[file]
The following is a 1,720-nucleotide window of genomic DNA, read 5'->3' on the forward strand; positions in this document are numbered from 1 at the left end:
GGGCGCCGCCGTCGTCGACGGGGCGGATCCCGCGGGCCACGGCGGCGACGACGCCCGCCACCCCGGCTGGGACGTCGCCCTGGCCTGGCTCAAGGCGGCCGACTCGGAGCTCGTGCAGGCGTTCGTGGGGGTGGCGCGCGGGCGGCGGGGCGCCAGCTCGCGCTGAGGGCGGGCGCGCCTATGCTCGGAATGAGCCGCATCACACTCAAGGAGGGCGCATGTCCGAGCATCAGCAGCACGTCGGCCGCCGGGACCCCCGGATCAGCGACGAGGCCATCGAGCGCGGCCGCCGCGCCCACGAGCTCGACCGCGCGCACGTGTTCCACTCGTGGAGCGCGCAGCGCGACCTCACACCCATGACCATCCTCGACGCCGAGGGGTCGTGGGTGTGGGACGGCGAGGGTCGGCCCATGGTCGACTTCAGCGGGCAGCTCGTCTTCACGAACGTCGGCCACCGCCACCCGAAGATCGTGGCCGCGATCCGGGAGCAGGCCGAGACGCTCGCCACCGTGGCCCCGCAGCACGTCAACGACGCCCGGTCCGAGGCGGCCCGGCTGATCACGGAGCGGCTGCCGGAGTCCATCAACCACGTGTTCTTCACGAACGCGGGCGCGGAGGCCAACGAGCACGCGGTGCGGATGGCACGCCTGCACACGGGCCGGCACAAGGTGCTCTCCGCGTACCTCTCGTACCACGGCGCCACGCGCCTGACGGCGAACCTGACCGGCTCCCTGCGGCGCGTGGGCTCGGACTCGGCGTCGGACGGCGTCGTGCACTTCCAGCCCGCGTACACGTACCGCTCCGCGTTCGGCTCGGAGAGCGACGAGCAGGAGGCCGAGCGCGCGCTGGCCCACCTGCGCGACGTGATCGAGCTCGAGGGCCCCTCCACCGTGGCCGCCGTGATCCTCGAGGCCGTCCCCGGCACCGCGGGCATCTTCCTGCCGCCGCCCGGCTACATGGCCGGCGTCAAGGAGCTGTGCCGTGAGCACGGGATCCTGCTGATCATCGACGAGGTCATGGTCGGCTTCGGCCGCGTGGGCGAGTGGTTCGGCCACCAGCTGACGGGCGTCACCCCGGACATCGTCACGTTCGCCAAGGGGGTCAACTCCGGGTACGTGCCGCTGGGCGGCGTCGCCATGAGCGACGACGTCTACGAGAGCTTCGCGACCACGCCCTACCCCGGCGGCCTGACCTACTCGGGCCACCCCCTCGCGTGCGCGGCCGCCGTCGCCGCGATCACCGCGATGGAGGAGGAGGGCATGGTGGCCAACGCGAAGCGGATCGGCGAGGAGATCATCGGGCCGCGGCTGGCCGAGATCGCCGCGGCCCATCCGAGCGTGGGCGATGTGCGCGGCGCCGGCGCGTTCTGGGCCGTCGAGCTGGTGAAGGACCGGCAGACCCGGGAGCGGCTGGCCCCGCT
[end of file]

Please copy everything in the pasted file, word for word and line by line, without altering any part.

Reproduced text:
The following is a 1,720-nucleotide window of genomic DNA, read 5'->3' on the forward strand; positions in this document are numbered from 1 at the left end:
GGGCGCCGCCGTCGTCGACGGGGCGGATCCCGCGGGCCACGGCGGCGACGACGCCCGCCACCCCGGCTGGGACGTCGCCCTGGCCTGGCTCAAGGCGGCCGACTCGGAGCTCGTGCAGGCGTTCGTGGGGGTGGCGCGCGGGCGGCGGGGCGCCAGCTCGCGCTGAGGGCGGGCGCGCCTATGCTCGGAATGAGCCGCATCACACTCAAGGAGGGCGCATGTCCGAGCATCAGCAGCACGTCGGCCGCCGGGACCCCCGGATCAGCGACGAGGCCATCGAGCGCGGCCGCCGCGCCCACGAGCTCGACCGCGCGCACGTGTTCCACTCGTGGAGCGCGCAGCGCGACCTCACACCCATGACCATCCTCGACGCCGAGGGGTCGTGGGTGTGGGACGGCGAGGGTCGGCCCATGGTCGACTTCAGCGGGCAGCTCGTCTTCACGAACGTCGGCCACCGCCACCCGAAGATCGTGGCCGCGATCCGGGAGCAGGCCGAGACGCTCGCCACCGTGGCCCCGCAGCACGTCAACGACGCCCGGTCCGAGGCGGCCCGGCTGATCACGGAGCGGCTGCCGGAGTCCATCAACCACGTGTTCTTCACGAACGCGGGCGCGGAGGCCAACGAGCACGCGGTGCGGATGGCACGCCTGCACACGGGCCGGCACAAGGTGCTCTCCGCGTACCTCTCGTACCACGGCGCCACGCGCCTGACGGCGAACCTGACCGGCTCCCTGCGGCGCGTGGGCTCGGACTCGGCGTCGGACGGCGTCGTGCACTTCCAGCCCGCGTACACGTACCGCTCCGCGTTCGGCTCGGAGAGCGACGAGCAGGAGGCCGAGCGCGCGCTGGCCCACCTGCGCGACGTGATCGAGCTCGAGGGCCCCTCCACCGTGGCCGCCGTGATCCTCGAGGCCGTCCCCGGCACCGCGGGCATCTTCCTGCCGCCGCCCGGCTACATGGCCGGCGTCAAGGAGCTGTGCCGTGAGCACGGGATCCTGCTGATCATCGACGAGGTCATGGTCGGCTTCGGCCGCGTGGGCGAGTGGTTCGGCCACCAGCTGACGGGCGTCACCCCGGACATCGTCACGTTCGCCAAGGGGGTCAACTCCGGGTACGTGCCGCTGGGCGGCGTCGCCATGAGCGACGACGTCTACGAGAGCTTCGCGACCACGCCCTACCCCGGCGGCCTGACCTACTCGGGCCACCCCCTCGCGTGCGCGGCCGCCGTCGCCGCGATCACCGCGATGGAGGAGGAGGGCATGGTGGCCAACGCGAAGCGGATCGGCGAGGAGATCATCGGGCCGCGGCTGGCCGAGATCGCCGCGGCCCATCCGAGCGTGGGCGATGTGCGCGGCGCCGGCGCGTTCTGGGCCGTCGAGCTGGTGAAGGACCGGCAGACCCGGGAGCGGCTGGCCCCGCT